FACTOR: Training. MLB includes five days of training in the purchase price of the Bat. The training encompasses all the aspects of UAV ownership and operation to help owners avoid the most common mistakes new aircraft operators make. Given the replacement cost of the Bat, operators have no room for human error in mission planning and execution. The tasks involved in flying any UAV are complex enough that operators are encouraged to maintain proficiency with regular flights. Contracting with the UAV operator for a data product eliminates the need for initial training, as well as refresher flights.
FACTOR: Flight planning and data reduction. In order to contract for a data product, the land manager only needs to specify the areas to be mapped with GPS coordinates and the desired resolution. The UAV operator must combine this information with a Digital Elevation Model of the area to plot specific flight lines and altitudes in the planning software, identify when the image memory will fill up and require interruption of the mission, and optimize all the individual flights; a process that requires between several hours and several days, depending on the complexity of the mission. The raw data requires considerable manipulation before it can be mosaicked, and given the results of the mosaicking trials conducted during the project, the process will require considerable manual effort until the FAA allows higher UAV flights. Contracting for the data product embeds all these costs into the fixed price and places the responsibility for quality control on the operator.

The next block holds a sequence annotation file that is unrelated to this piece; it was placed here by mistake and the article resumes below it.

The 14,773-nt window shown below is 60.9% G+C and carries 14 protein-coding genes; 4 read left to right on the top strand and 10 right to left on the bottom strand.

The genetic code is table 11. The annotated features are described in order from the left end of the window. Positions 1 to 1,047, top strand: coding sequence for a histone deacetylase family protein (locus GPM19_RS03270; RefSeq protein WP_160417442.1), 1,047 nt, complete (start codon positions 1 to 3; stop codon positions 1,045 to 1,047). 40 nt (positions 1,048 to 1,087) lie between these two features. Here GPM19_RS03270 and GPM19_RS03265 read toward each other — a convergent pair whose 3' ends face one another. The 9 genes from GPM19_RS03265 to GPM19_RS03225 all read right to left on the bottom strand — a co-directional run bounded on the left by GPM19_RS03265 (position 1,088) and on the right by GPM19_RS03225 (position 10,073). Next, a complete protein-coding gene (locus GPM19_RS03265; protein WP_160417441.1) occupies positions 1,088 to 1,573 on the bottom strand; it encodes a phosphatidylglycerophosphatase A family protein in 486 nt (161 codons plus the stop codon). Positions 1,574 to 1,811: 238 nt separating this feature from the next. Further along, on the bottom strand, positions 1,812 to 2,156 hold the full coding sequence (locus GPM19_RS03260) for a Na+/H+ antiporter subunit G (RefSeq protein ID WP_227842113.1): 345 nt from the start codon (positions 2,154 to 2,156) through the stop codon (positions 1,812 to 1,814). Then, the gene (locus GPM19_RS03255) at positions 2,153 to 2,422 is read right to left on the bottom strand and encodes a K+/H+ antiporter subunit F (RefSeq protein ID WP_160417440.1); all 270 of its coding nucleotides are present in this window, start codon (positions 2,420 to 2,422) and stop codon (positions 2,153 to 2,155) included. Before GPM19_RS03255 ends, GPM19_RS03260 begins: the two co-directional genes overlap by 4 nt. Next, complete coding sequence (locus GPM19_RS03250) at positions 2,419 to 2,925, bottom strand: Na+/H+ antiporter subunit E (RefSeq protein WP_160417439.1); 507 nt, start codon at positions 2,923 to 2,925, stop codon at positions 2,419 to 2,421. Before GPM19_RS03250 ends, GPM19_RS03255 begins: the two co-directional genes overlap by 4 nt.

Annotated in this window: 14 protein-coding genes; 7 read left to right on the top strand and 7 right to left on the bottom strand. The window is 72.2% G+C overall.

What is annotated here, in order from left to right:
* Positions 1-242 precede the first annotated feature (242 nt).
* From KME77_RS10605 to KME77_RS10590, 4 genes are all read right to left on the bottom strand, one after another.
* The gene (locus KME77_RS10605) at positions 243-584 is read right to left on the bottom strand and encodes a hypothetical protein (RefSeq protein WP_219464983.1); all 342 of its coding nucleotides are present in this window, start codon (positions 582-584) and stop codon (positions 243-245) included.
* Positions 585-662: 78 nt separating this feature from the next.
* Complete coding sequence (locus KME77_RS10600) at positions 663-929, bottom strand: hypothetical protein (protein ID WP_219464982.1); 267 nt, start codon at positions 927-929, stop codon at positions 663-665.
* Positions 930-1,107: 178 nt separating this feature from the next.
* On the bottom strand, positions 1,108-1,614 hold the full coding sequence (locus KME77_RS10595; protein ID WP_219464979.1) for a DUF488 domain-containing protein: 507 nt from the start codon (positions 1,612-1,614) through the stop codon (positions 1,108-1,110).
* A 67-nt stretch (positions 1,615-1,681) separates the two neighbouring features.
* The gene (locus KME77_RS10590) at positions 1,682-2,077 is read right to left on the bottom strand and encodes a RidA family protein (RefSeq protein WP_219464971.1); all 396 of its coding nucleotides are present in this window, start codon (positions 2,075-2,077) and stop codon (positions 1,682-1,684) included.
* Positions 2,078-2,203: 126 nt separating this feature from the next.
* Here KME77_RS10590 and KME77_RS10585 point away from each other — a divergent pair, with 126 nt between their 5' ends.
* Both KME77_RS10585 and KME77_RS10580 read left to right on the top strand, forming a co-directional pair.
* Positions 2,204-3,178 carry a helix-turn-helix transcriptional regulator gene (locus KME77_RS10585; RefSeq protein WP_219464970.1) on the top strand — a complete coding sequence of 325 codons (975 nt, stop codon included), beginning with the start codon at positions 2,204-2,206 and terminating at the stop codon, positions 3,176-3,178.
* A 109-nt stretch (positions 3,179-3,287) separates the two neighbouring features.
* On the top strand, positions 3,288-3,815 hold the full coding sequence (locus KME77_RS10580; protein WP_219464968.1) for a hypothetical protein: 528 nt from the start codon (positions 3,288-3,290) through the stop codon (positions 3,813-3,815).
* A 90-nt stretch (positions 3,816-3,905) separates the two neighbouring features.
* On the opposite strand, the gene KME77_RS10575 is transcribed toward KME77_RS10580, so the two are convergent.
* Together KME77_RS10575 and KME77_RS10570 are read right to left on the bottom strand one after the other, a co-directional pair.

FACTOR: Maintenance and repair. A UAV requires periodic maintenance and repair, and software is occasionally upgraded or bugs fixed. UAV operators factor this cost into standard service rates, which spreads the cost across all contracts. Contracting for the data product eliminates the need to deal with this factor.
FACTOR: Security. The UAV package is considered sensitive property and must be accounted for. Since any UAV consists of multiple components, usually including a laptop, video recording equipment, and wireless data transciever, all the components must be tracked. Occasional use of the entire UAV package could encourage use of the other components for unrelated work when the UAV is not flying, increasing the risk of loss.
FACTOR: FAA rules. Even though UAVs currently fall into the same category as hobbyist model airplanes, operators must avoid restricted airspace, such as near an airport or military base. Operators must also comply with any special FAA directions, which requires the active participation of the operator. Once the FAA approves rules allowing UAVs to operate above the current flight ceiling, operators will need to follow an as-yet undecided procedure for obtaining clearance for the proposed flight. Such specialized knowledge and tasks will be easier for professional UAV operators to follow.
As may now be obvious, in addition to the initial acquisition cost of the UAV, an organization purchasing one will basically need to dedicate the majority of at least one employee's time to UAV-related tasks. Someone will also need to be skilled in the tasks required for image manipulation, and subsequent repair or security costs simply add to the total continuous cost. The economics of owning and operating a UAV clearly favor the full-time user.